Review of 'La La Land'

lala.jpg Sebastian (Ryan Gosling showing an occasional spark of emotion) is an unemployed jazz musician dreaming of opening his own jazz bar. Mia (Emma Stone) works at a coffee shop on the back lot of a film studio who dreams of becoming an actress though is continually rejected. One day Mia is passing by a bar and hears a piano so goes in to see who is playing only to witness Sebastian being fired for playing off the manager's set list. They strike up a friendship that soon turns to love but with their dreams threatening to tear their relationship apart, will it last?

A movie that begins (after the nostalgic “Filmed in Cinemascope” title sequence) with a traffic jam on a freeway where the drivers break out into song (“Another Sunny Day”) and dance amongst the cars is going to mean you will either love or hate this movie but it is worth your while giving this a chance. This is a modern take on the musical genre where there are still the staged set pieces for the music but they are in far more contemporary surroundings. Make no mistake about it, this is apologetically a musical with the happy smiling faces and up-beat songs thrown in your face. Otherwise it is quite low key with Gosling and Stone putting on good but not astounding performances as the star-crossed lovers. Their voices are gentle but certainly not operatic and their dancing is similarly relaxed and understated. Their acting is similarly good though they never seem to draw the viewer in too much but I have to think that this is intentional in this odd modern musical-drama hybrid.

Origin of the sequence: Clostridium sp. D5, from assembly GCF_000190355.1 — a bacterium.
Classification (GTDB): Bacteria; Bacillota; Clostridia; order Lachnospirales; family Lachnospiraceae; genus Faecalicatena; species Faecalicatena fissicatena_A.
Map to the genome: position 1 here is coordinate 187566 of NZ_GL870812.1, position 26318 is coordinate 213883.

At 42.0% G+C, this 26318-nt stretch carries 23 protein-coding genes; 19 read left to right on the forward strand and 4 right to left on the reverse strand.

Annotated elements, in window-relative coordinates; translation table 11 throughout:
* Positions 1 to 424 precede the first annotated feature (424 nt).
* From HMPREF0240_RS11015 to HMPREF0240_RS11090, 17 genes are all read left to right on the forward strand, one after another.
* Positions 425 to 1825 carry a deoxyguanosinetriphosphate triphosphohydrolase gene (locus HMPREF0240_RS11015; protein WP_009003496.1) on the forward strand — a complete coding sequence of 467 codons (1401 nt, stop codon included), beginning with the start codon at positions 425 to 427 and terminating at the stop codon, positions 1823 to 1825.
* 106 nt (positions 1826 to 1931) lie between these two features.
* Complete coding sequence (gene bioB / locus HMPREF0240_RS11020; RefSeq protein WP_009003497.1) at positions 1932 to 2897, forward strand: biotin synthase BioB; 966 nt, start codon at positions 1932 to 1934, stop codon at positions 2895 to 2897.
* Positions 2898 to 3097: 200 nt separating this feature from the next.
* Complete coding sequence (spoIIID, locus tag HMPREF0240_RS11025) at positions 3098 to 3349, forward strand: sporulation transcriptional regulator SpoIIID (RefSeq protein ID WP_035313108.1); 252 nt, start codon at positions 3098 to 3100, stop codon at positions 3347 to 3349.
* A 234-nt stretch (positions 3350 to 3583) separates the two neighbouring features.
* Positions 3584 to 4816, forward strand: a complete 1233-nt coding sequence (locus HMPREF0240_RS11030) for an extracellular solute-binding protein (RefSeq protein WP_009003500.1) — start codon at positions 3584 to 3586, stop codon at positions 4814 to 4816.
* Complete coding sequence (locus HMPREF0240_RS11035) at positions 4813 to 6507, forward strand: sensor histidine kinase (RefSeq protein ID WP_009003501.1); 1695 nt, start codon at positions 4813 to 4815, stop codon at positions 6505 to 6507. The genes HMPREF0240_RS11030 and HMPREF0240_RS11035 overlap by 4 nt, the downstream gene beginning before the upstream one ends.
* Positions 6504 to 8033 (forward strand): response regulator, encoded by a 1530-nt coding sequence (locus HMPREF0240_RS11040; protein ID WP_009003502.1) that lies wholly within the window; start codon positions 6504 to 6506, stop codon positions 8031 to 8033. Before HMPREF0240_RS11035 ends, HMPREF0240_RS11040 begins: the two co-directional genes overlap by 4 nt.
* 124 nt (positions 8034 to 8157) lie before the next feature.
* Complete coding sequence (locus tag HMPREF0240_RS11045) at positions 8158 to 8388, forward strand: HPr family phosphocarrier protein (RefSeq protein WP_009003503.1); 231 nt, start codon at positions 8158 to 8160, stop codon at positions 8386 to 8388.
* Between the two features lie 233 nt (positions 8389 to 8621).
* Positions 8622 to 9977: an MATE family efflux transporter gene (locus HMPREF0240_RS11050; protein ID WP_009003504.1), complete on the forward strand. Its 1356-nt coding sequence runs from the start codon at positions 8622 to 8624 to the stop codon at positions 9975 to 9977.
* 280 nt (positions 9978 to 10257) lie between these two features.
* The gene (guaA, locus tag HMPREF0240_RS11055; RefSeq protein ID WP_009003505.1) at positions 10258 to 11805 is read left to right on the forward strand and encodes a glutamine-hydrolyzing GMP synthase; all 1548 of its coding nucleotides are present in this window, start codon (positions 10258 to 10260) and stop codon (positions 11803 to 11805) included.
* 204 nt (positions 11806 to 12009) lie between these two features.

The story is basic and very stereo-typically LA where the entertainment industry is a cruel mistress yet talented people still throw themselves time and time again against the rocks to get their shot at fame often abandoning their personal happiness in the process. I can see why this movie is much loved by the Hollywood critics. Having said that it is good here to see the somewhat melancholic dream sequence ending which demonstrates dream and reality so well. In this film of up-beat optimism music and dance there is the sad demonstration that life is not always like that. The emotion here is never too deep with not so many tears in the eyes of theatregoers but most will probably be left thinking.

I attended a packed-out showing of this on Valentine's day at a local cinema with the audience enraptured throughout the performance whether that was in disbelief or in engagement, I cannot be sure. I have learned in musicals to suspend the disbelief and just take it in. A film is not reality whatever others may say so fantastic moments of dancers floating into the air in a planetarium or dancing in the moonlight on mountain road need to be taken in their stride. Here it is for pure spectacle and fun as a contrast to the realities of life.

Yeah, I liked it. Not as a great musical but as a musical that dares to be modern and challenge much we have seen in previous musicals. Yes, I can also see that some would be very bored: Those expecting a massive musical or those expecting a passionate love story or, indeed, those expecting a deep expose of modern life in LA. Probably a few of those around…

Rating: “Nearly perfect, but not quite”

Review Date: 2017-02-14

Directed by: Damien Chazelle

Studio: Black Label Media

Year: 2016

Length: 128 minutes

Genre: Musical

Other reviewed films by Damien Chazelle: